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We mustn't see Derek Chauvin as an outlier. It was a symptom of a system that must be modified

While the Minneapolis Police Department eventually turned on chauvinism and the police chief and others testified that he violated the department's guidelines, the department's initial allegations regarding the murder reveal, "The officers were able to handcuff the suspect and found that he was apparently medically suffering. Officers called for an ambulance. He was taken by ambulance to Hennepin County Medical Center, where he died a short time later. "

Whether the police department simply considered Chauvin's account of the murder at face value or actively covered it up, the extent of the falsehood here is a powerful reminder that we cannot trust what the police say. And remember, three other officers were there (and expected to be tried this summer) and haven't publicly questioned the lies about Floyd's death. The police cover up their own crimes, and their word should never be considered more reliable than anyone else's.

Even police unions welcomed the ruling, but again this may be less a sign of an intention to change than a sign that this case is deviating from the norm. And some unnamed cops gave NBC News a different message. "It's disheartening to hear prosecutors throw cops under the bus and leave the defense to build it up, which is the opposite of what normally happens, ”said a member of the Hillsborough County Sheriff's Office, Florida.

First, this is a sign that some law enforcement officers view what Chauvin did as something that the whole system should have defended. Second, has "what normally happens" changed or has a high profile case provided a plausible denial of future abuse?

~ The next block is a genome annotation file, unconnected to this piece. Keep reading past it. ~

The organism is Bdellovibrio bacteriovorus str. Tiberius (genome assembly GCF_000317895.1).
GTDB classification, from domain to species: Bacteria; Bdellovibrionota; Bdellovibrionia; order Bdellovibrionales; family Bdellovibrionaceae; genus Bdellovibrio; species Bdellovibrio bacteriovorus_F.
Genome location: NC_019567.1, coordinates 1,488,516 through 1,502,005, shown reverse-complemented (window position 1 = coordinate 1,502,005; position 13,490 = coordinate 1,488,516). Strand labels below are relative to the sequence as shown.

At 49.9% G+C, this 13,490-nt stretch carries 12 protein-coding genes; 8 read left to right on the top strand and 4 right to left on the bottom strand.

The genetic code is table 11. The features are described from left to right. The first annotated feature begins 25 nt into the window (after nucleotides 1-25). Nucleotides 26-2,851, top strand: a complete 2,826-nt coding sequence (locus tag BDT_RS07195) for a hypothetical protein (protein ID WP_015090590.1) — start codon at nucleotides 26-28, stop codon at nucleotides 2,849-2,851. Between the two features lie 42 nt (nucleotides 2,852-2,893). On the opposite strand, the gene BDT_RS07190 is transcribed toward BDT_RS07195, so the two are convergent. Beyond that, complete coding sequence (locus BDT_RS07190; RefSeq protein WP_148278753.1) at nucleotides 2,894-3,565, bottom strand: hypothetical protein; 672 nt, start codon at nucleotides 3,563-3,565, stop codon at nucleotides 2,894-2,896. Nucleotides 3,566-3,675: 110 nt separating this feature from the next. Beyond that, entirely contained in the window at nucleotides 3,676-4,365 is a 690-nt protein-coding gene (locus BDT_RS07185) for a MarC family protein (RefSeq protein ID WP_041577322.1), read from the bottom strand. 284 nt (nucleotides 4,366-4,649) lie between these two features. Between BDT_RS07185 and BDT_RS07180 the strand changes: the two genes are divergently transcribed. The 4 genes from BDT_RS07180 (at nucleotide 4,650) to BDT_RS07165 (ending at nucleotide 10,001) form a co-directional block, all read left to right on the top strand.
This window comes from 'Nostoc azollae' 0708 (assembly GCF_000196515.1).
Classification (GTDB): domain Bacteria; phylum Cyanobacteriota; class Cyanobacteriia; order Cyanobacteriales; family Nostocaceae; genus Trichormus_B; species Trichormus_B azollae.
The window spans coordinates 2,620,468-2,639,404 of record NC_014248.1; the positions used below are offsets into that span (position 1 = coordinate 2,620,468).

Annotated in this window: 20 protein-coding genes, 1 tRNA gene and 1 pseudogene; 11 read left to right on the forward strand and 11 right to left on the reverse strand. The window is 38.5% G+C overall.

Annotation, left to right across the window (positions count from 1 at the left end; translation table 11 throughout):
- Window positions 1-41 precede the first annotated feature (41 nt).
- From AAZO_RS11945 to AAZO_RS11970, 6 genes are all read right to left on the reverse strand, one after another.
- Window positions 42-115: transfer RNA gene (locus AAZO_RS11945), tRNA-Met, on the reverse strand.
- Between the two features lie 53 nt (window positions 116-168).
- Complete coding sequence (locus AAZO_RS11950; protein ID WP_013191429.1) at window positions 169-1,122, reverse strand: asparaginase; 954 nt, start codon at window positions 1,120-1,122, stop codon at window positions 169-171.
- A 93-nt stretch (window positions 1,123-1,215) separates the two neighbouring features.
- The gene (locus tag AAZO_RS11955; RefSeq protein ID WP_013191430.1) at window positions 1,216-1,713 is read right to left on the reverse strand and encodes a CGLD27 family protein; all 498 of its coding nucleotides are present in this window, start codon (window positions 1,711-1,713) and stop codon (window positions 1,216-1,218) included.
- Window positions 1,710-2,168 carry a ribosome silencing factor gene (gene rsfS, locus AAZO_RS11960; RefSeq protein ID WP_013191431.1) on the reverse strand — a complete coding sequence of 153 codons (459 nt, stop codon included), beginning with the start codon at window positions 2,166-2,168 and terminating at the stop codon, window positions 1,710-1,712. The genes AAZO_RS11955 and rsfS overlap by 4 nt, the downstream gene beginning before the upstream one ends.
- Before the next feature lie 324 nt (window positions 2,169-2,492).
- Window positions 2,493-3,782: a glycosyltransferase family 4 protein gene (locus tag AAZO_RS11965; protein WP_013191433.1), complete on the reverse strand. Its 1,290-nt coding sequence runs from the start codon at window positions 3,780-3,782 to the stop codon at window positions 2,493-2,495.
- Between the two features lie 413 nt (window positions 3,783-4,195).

"It undoubtedly affects law enforcement officers, and for some officers it may even affect the way they approach certain situations," a white sergeant from the New York Police Department told NBC News. “You may be more reluctant to use force. I would hate it if officers were killed or injured because they were reluctant to use force. "

It is common to hear allegations that policing is a singularly dangerous task and that the use of force endangers the police, but evidence of this is sparse. Law enforcement isn't one of the top 10 dangerous jobs in the U.S. – lots of construction jobs, farm work, and garbage disposal are far more dangerous. Police are taught that they are exposed to a constant threat to which they simply are not exposed and the public suffers as US police kill more often than police in other countries and disproportionately kill black people.

So will the chauvinist ruling change anything? The murder of George Floyd and the protests that followed resulted in the passage of police oversight and reform laws in more than 30 states. More recently, Republicans have passed anti-protest laws in several states which, in practice, could mean tougher penalties for people who protest police killings than for the police who commit those killings. After all, Chauvin's guilty verdict is an outlier – most cops who kill civilians don't even get charged.

And even politicians who called for accountability and welcomed the guilty verdict have focused on possible violence by demonstrators, to the exclusion of a full discussion of the problem of widespread police violence.

"Before blacks even get a chance to process their feelings of trauma and grief, they are told by people they elected to the White House that they will come to power. "Don't do that, don't do that." University of California Irvine political scientist Davin Phoenix told the New York Times. "I would love it if more politicians, at least those who claim to be allies, turn to the police and say," Don't do this, don't do that. "

This is one of the reasons why activists and scholars, while many people rightly celebrate the verdict, warn that it is not a permanent change. "People will say we exterminated that one bad actor and that was all – one bad actor, "Philadelphia organizer Stephanie Keene told the Washington Post. "It's not a systemic problem. It's not policing that works the way it was designed. Derek Chauvin is a bad example of America's best. My bigger concern, however, is that the general public will say," We're leaving the system with that bypass and the system will handle it, and now we can go to brunch. "

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